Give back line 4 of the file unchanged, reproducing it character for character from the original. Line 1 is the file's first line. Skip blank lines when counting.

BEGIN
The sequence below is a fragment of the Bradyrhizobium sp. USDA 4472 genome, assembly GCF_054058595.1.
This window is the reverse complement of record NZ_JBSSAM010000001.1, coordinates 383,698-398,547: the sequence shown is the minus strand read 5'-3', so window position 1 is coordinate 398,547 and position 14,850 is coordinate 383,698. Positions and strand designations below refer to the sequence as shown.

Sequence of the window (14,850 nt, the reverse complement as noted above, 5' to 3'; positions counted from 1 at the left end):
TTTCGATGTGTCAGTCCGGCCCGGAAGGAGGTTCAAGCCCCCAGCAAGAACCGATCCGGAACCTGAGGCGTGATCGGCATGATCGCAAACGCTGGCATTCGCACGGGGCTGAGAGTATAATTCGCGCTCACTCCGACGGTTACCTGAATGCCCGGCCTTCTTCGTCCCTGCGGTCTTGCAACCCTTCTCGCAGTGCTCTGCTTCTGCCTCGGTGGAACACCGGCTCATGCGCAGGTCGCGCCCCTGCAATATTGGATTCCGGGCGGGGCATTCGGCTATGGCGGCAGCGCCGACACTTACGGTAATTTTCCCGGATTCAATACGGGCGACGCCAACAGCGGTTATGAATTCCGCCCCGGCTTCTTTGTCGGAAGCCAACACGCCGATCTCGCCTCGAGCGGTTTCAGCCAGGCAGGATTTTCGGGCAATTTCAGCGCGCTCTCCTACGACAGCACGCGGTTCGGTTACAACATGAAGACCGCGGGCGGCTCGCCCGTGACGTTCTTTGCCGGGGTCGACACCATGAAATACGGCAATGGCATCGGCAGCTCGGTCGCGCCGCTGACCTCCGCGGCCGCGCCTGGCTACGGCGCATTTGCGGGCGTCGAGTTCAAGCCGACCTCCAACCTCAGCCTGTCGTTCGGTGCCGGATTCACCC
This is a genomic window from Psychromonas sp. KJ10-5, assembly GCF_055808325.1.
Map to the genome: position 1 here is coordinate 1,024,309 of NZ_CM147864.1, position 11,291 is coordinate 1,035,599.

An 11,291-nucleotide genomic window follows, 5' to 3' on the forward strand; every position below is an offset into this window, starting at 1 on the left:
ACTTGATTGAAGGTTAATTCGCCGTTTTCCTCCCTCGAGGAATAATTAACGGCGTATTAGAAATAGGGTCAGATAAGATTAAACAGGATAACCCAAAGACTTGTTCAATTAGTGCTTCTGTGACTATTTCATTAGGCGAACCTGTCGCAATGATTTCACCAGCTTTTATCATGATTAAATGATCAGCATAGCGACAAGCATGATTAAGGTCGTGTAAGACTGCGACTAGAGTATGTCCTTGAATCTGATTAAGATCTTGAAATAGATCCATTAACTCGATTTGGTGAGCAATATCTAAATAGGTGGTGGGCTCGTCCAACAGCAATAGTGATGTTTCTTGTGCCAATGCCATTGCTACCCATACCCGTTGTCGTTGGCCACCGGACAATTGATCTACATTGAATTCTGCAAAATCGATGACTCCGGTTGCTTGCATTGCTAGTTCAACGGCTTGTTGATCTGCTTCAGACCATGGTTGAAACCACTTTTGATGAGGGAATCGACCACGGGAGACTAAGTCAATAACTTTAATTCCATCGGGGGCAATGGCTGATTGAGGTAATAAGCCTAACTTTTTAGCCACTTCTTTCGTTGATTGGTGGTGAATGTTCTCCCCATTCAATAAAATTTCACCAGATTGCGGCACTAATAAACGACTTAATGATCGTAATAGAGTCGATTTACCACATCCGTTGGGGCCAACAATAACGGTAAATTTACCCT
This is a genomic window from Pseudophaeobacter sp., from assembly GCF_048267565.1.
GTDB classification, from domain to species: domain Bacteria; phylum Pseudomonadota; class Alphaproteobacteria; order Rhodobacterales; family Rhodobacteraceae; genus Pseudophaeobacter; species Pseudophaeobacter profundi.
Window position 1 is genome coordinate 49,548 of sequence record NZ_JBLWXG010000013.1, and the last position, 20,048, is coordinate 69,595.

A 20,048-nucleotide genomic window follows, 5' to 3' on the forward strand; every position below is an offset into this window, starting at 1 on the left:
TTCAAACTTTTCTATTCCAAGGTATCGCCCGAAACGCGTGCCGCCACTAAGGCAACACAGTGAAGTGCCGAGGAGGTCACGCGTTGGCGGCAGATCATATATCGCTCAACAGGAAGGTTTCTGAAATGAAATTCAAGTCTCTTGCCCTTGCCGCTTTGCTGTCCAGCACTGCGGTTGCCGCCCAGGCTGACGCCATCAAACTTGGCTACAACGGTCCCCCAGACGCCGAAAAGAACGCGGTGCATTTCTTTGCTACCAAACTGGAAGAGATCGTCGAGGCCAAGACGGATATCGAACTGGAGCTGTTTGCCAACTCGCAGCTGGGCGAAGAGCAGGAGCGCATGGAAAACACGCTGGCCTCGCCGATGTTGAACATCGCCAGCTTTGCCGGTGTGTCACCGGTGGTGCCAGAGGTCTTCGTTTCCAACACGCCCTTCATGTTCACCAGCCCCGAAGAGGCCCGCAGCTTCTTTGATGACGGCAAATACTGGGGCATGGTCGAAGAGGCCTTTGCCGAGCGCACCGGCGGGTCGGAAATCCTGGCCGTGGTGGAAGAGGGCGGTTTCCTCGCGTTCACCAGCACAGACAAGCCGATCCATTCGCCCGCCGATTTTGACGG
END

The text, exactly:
TTTCGATGTGTCAGTCCGGCCCGGAAGGAGGTTCAAGCCCCCAGCAAGAACCGATCCGGAACCTGAGGCGTGATCGGCATGATCGCAAACGCTGGCATTCGCACGGGGCTGAGAGTATAATTCGCGCTCACTCCGACGGTTACCTGAATGCCCGGCCTTCTTCGTCCCTGCGGTCTTGCAACCCTTCTCGCAGTGCTCTGCTTCTGCCTCGGTGGAACACCGGCTCATGCGCAGGTCGCGCCCCTGCAATATTGGATTCCGGGCGGGGCATTCGGCTATGGCGGCAGCGCCGACACTTACGGTAATTTTCCCGGATTCAATACGGGCGACGCCAACAGCGGTTATGAATTCCGCCCCGGCTTCTTTGTCGGAAGCCAACACGCCGATCTCGCCTCGAGCGGTTTCAGCCAGGCAGGATTTTCGGGCAATTTCAGCGCGCTCTCCTACGACAGCACGCGGTTCGGTTACAACATGAAGACCGCGGGCGGCTCGCCCGTGACGTTCTTTGCCGGGGTCGACACCATGAAATACGGCAATGGCATCGGCAGCTCGGTCGCGCCGCTGACCTCCGCGGCCGCGCCTGGCTACGGCGCATTTGCGGGCGTCGAGTTCAAGCCGACCTCCAACCTCAGCCTGTCGTTCGGTGCCGGATTCACCC